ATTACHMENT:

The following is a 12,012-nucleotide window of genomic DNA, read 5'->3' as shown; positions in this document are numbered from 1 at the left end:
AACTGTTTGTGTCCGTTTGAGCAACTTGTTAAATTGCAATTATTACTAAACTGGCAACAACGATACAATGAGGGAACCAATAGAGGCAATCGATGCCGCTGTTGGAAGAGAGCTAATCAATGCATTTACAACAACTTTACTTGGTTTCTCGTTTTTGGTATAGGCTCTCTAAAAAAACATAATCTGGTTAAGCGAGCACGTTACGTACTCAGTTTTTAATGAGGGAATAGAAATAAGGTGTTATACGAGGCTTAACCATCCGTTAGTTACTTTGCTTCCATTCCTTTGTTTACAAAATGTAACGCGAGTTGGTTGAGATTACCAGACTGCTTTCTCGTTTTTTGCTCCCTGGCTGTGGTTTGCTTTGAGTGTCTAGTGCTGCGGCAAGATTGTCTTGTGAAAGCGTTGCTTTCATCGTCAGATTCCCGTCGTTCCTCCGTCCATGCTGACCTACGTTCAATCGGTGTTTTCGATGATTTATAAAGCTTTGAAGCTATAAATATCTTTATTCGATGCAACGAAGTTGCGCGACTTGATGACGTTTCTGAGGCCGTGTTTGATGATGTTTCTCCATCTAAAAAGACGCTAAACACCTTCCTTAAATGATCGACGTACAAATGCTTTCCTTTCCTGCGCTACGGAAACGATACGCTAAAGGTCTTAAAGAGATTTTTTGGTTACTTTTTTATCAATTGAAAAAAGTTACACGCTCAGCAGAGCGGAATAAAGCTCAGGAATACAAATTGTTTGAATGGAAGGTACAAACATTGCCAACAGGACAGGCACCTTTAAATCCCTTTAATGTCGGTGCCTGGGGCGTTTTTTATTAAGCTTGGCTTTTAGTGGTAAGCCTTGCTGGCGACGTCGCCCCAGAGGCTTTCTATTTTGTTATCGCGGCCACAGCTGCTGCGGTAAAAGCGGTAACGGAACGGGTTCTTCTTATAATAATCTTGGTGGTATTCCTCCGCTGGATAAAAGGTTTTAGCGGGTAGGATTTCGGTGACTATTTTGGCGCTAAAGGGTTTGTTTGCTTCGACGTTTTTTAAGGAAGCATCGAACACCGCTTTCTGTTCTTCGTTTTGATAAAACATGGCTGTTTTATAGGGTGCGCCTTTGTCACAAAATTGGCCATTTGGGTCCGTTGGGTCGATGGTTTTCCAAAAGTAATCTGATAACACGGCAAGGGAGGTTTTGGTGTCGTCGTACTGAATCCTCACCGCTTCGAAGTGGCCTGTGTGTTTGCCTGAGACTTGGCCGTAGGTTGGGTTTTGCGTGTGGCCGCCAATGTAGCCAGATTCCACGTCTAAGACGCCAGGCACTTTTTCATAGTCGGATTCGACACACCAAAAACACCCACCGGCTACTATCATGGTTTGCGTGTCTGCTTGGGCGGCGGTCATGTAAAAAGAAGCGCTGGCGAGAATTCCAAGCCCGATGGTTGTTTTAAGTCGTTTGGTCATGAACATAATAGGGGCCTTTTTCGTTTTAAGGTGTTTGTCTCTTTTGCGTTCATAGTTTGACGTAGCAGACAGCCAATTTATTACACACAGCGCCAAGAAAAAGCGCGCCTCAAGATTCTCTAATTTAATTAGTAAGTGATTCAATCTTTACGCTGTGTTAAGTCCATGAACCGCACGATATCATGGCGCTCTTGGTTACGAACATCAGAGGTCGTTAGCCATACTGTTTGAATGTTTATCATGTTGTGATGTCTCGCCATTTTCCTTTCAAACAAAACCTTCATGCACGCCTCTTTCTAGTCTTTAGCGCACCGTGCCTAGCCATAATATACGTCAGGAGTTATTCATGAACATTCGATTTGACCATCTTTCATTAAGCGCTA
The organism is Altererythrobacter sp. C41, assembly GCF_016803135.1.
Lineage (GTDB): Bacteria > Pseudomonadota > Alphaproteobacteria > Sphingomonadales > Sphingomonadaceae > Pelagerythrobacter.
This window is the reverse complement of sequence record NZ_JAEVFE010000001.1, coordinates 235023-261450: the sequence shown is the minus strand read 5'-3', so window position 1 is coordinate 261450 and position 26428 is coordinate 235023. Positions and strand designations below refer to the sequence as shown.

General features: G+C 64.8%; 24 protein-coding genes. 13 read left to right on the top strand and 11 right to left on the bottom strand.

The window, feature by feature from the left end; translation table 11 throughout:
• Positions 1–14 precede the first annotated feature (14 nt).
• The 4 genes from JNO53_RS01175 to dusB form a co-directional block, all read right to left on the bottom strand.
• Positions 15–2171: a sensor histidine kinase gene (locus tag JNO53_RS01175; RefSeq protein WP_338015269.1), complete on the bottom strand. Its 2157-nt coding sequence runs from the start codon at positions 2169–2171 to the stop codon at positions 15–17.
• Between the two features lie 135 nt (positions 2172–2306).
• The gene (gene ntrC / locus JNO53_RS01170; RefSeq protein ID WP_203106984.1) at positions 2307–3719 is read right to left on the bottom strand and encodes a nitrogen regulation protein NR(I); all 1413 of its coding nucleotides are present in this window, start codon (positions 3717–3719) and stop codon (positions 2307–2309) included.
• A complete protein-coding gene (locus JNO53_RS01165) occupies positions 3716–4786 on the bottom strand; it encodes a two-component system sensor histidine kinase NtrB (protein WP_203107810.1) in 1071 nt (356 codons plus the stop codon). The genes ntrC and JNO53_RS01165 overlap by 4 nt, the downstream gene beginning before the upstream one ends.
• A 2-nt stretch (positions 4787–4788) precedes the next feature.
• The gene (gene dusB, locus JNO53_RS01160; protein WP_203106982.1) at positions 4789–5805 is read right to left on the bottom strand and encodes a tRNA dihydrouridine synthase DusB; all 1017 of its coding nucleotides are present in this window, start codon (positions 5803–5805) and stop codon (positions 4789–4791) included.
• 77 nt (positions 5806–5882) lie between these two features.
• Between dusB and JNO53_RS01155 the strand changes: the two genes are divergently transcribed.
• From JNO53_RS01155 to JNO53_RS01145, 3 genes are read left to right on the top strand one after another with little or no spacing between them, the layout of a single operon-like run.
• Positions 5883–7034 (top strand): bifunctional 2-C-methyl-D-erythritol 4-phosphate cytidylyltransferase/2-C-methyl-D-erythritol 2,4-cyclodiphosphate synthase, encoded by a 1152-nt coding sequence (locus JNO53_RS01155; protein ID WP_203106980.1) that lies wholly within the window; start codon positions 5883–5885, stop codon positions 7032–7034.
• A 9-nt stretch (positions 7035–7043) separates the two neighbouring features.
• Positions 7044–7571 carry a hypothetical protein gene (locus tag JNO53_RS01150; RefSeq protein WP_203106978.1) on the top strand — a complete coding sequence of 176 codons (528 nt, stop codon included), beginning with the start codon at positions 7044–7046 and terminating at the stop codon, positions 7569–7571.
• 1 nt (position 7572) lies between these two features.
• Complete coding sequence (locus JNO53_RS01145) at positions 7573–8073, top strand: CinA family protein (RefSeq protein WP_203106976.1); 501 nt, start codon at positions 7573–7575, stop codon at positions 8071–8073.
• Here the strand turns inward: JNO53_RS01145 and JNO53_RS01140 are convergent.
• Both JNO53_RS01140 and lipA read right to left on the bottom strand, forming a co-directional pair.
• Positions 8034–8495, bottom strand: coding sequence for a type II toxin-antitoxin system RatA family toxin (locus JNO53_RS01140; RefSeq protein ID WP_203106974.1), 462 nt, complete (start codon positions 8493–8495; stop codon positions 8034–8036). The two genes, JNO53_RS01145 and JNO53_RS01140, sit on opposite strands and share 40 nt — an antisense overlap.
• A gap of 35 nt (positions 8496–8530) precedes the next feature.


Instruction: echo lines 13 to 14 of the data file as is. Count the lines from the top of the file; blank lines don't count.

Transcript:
• A complete protein-coding gene (locus JNO53_RS01165) occupies positions 3716–4786 on the bottom strand; it encodes a two-component system sensor histidine kinase NtrB (protein WP_203107810.1) in 1071 nt (356 codons plus the stop codon). The genes ntrC and JNO53_RS01165 overlap by 4 nt, the downstream gene beginning before the upstream one ends.
• A 2-nt stretch (positions 4787–4788) precedes the next feature.